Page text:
It was our first whole day in Cairo and we had to make some important steps. As we were going to spend our last week at Sinai resting on the beach, while we planned the trip we saw that Petra It was very close and maybe we could get away there. The problem came when I read on the Internet that if you leave the country, the visa you get when you enter is obviously canceled and, if you enter again by road or by sea through Sinai, you are given a visa only for the Sinai Peninsula that does not It allows you to travel to the rest of the country. This is due to the peace treaty reached between Israel and Egypt after the Yom Kippur war (October 6, 1973) in which Egypt launched a surprise attack and recovered the Sinai that had been invaded by Israel years before. In this peace treaty, basically everyone has the right to access Sinai, especially the Israelites, since there are several Jewish religious enclaves on the Sinai Peninsula (I am sorry I cannot explain the conflict any more but I would need millions of tickets for it and also I only know the version of the Egyptian part).
Overview of Cairo from the Citadel
In short, if you left the country you lost the "full-entry visa" and upon re-entry nobody guaranteed me if they would give it to me again (which would not be a problem if I returned to Spain from Sharm el Sheikh or if I went to Petra for airway). During the previous two weeks we called the Egyptian embassy in Madrid and they kindly hung up the phone several times in mid-conversation. The only clear thing that I took out after talking with several traveling Internet users was that it was safest to ask for a re-entry visa in Cairo and thus avoid problems.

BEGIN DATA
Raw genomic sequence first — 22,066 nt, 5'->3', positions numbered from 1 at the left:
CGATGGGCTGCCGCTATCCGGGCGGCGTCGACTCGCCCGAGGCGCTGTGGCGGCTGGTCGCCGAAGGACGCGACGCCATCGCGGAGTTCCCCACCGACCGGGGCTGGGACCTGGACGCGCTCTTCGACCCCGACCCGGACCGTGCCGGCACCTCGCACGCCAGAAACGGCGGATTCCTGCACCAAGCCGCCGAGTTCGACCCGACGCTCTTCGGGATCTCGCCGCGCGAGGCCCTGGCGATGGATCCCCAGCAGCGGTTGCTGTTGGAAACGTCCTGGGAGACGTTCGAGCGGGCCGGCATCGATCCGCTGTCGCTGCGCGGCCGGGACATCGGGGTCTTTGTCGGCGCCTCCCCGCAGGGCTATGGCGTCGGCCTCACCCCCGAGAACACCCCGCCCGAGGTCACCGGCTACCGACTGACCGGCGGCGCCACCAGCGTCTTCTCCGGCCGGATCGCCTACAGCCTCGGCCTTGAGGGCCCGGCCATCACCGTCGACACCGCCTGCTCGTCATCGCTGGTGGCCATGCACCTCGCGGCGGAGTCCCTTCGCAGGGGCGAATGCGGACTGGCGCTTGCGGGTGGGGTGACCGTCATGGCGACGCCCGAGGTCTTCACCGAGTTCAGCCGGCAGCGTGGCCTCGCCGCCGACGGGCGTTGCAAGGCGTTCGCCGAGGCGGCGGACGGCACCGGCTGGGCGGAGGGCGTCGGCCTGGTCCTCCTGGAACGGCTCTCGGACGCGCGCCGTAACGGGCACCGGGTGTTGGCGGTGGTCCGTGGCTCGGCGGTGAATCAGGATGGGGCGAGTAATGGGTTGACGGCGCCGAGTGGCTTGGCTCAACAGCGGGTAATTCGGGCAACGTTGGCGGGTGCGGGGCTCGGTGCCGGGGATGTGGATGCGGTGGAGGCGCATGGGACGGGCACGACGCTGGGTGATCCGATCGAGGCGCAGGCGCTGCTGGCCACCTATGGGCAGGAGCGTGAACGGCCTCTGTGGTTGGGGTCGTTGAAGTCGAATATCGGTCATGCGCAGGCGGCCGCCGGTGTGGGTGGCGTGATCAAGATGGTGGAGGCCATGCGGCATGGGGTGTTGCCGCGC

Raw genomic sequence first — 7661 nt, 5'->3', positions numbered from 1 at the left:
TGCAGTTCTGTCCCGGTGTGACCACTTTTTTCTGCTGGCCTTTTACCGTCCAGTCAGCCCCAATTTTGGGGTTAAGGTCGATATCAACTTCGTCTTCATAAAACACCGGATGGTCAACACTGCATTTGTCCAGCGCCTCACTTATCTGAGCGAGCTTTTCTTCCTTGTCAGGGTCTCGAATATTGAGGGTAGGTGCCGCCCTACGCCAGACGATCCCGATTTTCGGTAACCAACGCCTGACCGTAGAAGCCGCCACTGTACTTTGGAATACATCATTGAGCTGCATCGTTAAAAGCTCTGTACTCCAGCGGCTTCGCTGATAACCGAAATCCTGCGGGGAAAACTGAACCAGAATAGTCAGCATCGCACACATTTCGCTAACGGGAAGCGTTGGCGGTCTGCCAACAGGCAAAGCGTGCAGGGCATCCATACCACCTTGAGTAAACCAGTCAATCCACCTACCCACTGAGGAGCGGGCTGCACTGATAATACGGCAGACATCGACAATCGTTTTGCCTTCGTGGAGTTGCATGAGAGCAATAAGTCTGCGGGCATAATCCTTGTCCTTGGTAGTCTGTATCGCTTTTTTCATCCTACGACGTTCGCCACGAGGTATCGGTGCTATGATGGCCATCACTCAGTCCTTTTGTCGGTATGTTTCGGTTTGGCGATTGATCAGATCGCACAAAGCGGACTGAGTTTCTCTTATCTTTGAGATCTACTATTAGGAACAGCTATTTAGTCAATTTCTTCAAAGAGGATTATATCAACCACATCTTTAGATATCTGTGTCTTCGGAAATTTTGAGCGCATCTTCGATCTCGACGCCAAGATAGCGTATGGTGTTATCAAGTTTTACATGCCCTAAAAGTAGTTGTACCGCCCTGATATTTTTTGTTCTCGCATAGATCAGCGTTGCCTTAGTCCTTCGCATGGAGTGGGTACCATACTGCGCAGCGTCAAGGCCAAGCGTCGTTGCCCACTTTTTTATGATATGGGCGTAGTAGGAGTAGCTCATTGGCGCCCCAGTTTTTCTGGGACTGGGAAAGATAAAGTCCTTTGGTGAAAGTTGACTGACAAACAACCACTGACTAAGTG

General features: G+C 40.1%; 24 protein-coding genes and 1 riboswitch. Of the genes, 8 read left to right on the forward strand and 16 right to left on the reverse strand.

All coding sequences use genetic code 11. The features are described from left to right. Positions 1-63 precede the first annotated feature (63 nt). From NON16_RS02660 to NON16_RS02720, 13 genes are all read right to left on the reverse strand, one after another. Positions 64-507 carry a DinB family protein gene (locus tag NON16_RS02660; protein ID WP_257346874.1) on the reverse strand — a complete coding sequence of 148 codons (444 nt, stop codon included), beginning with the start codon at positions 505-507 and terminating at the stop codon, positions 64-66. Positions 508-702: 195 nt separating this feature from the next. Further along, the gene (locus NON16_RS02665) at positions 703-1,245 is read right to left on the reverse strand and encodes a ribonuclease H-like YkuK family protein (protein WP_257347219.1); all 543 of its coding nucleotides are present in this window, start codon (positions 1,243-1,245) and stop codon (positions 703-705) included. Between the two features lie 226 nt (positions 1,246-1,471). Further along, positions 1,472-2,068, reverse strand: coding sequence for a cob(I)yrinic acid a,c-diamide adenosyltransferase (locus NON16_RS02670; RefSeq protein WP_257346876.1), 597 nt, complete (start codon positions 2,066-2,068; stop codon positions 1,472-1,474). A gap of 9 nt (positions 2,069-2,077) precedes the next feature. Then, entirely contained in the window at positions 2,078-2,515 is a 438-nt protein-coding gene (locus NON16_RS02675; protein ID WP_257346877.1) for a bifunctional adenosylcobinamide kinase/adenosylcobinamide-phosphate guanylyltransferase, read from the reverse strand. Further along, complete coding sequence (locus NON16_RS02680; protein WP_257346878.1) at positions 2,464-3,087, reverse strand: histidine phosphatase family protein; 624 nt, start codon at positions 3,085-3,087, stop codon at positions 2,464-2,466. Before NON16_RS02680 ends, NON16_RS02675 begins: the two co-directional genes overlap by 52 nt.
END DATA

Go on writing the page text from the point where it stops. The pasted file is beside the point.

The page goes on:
The Mogamma, where the Egyptian bureaucracy is concentrated.
How to get a re-entry visa in Egypt?
Re-entry visas and visa extensions must be processed at Mogamma, which is a twelve-story communist-style reinforced concrete mass that presides over Midan Tahrir Square. There, all or part of the bureaucracy of the country is concentrated and to any bankruptcy that you tell him that you have to go to do, there is a step just thinking about the lines. Mohammed told us to go soon because there were many queues, so we went at 8 which is when they open (visa application hours are from 8 to 13.30h).
Upon entering, the first thing to do is to climb the stairs on the right to the first floor. Once you have passed the metal detector, you must follow a long corridor that is on the right hand side until almost the end. The entire hall is full of windows on both sides with officials who do all their work by hand (computers shine by their absence). On the right hand side there is a window that says "Reentry visas", there they give you a free form that you have to fill in with your information, on what date you plan to leave the country and where you want to go. Once filled out, you have to go back to the 43rd window: “Fee stamps” and buy the stamps to pay for the management. The «visa» of a re-entry costs 51 L.E. and that of two 61 L.E. Once you sell the stamps you return to the “Re-entry visas” window, give the form, the stamps and the passport and, without giving you any type of receipt, they tell you to come back the next day after 14 hours to pick up the passport. And so we did, without even considering that we might not see the passports again (!). At least it was fast and in 30 minutes we were already on the street.
Clarification: the next day we went to look for the passport and they gave it to us with the re-entry visa already in place and this worked like a charm when we left the country and re-entered. So I advise everyone to do better in Cairo than at the border when they leave.